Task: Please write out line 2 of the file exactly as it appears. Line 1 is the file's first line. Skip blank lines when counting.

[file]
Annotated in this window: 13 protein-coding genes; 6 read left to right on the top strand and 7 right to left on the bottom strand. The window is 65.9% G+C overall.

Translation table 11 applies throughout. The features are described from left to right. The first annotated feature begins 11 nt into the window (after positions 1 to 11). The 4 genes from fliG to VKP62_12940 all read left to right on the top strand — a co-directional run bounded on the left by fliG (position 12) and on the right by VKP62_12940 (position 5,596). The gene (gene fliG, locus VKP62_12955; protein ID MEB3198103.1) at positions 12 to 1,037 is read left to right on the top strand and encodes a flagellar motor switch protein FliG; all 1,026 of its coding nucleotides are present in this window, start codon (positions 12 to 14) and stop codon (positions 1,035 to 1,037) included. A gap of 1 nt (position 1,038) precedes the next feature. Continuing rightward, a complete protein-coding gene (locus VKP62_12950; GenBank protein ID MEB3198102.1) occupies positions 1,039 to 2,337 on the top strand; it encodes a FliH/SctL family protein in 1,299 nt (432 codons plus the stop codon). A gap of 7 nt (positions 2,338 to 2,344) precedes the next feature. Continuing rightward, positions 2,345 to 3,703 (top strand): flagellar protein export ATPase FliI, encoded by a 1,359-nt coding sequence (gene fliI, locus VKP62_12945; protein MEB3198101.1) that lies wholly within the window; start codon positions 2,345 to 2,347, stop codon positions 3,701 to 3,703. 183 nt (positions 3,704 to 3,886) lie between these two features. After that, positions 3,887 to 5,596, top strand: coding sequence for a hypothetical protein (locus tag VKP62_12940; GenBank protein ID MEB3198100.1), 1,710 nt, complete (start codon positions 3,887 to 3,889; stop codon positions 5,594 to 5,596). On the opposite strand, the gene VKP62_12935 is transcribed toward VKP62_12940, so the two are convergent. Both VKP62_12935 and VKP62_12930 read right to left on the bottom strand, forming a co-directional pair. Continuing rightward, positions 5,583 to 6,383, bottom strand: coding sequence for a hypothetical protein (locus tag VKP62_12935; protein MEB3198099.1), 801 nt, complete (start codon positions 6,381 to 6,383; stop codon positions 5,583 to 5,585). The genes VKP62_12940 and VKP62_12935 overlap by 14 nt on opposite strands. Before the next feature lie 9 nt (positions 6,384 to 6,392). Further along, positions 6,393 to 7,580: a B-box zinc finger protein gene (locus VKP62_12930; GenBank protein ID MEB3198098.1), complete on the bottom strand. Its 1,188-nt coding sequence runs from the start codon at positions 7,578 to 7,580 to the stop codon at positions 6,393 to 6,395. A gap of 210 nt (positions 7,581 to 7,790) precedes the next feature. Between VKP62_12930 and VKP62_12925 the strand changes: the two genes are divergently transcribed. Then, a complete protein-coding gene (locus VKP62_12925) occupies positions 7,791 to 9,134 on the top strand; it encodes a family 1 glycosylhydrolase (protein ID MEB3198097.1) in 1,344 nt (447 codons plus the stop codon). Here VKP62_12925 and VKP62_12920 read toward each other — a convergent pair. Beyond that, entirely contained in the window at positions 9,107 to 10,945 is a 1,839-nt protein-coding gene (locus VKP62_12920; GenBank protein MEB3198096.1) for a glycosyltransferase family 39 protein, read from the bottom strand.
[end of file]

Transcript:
Translation table 11 applies throughout. The features are described from left to right. The first annotated feature begins 11 nt into the window (after positions 1 to 11). The 4 genes from fliG to VKP62_12940 all read left to right on the top strand — a co-directional run bounded on the left by fliG (position 12) and on the right by VKP62_12940 (position 5,596). The gene (gene fliG, locus VKP62_12955; protein ID MEB3198103.1) at positions 12 to 1,037 is read left to right on the top strand and encodes a flagellar motor switch protein FliG; all 1,026 of its coding nucleotides are present in this window, start codon (positions 12 to 14) and stop codon (positions 1,035 to 1,037) included. A gap of 1 nt (position 1,038) precedes the next feature. Continuing rightward, a complete protein-coding gene (locus VKP62_12950; GenBank protein ID MEB3198102.1) occupies positions 1,039 to 2,337 on the top strand; it encodes a FliH/SctL family protein in 1,299 nt (432 codons plus the stop codon). A gap of 7 nt (positions 2,338 to 2,344) precedes the next feature. Continuing rightward, positions 2,345 to 3,703 (top strand): flagellar protein export ATPase FliI, encoded by a 1,359-nt coding sequence (gene fliI, locus VKP62_12945; protein MEB3198101.1) that lies wholly within the window; start codon positions 2,345 to 2,347, stop codon positions 3,701 to 3,703. 183 nt (positions 3,704 to 3,886) lie between these two features. After that, positions 3,887 to 5,596, top strand: coding sequence for a hypothetical protein (locus tag VKP62_12940; GenBank protein ID MEB3198100.1), 1,710 nt, complete (start codon positions 3,887 to 3,889; stop codon positions 5,594 to 5,596). On the opposite strand, the gene VKP62_12935 is transcribed toward VKP62_12940, so the two are convergent. Both VKP62_12935 and VKP62_12930 read right to left on the bottom strand, forming a co-directional pair. Continuing rightward, positions 5,583 to 6,383, bottom strand: coding sequence for a hypothetical protein (locus tag VKP62_12935; protein MEB3198099.1), 801 nt, complete (start codon positions 6,381 to 6,383; stop codon positions 5,583 to 5,585). The genes VKP62_12940 and VKP62_12935 overlap by 14 nt on opposite strands. Before the next feature lie 9 nt (positions 6,384 to 6,392). Further along, positions 6,393 to 7,580: a B-box zinc finger protein gene (locus VKP62_12930; GenBank protein ID MEB3198098.1), complete on the bottom strand. Its 1,188-nt coding sequence runs from the start codon at positions 7,578 to 7,580 to the stop codon at positions 6,393 to 6,395. A gap of 210 nt (positions 7,581 to 7,790) precedes the next feature. Between VKP62_12930 and VKP62_12925 the strand changes: the two genes are divergently transcribed. Then, a complete protein-coding gene (locus VKP62_12925) occupies positions 7,791 to 9,134 on the top strand; it encodes a family 1 glycosylhydrolase (protein ID MEB3198097.1) in 1,344 nt (447 codons plus the stop codon). Here VKP62_12925 and VKP62_12920 read toward each other — a convergent pair. Beyond that, entirely contained in the window at positions 9,107 to 10,945 is a 1,839-nt protein-coding gene (locus VKP62_12920; GenBank protein MEB3198096.1) for a glycosyltransferase family 39 protein, read from the bottom strand.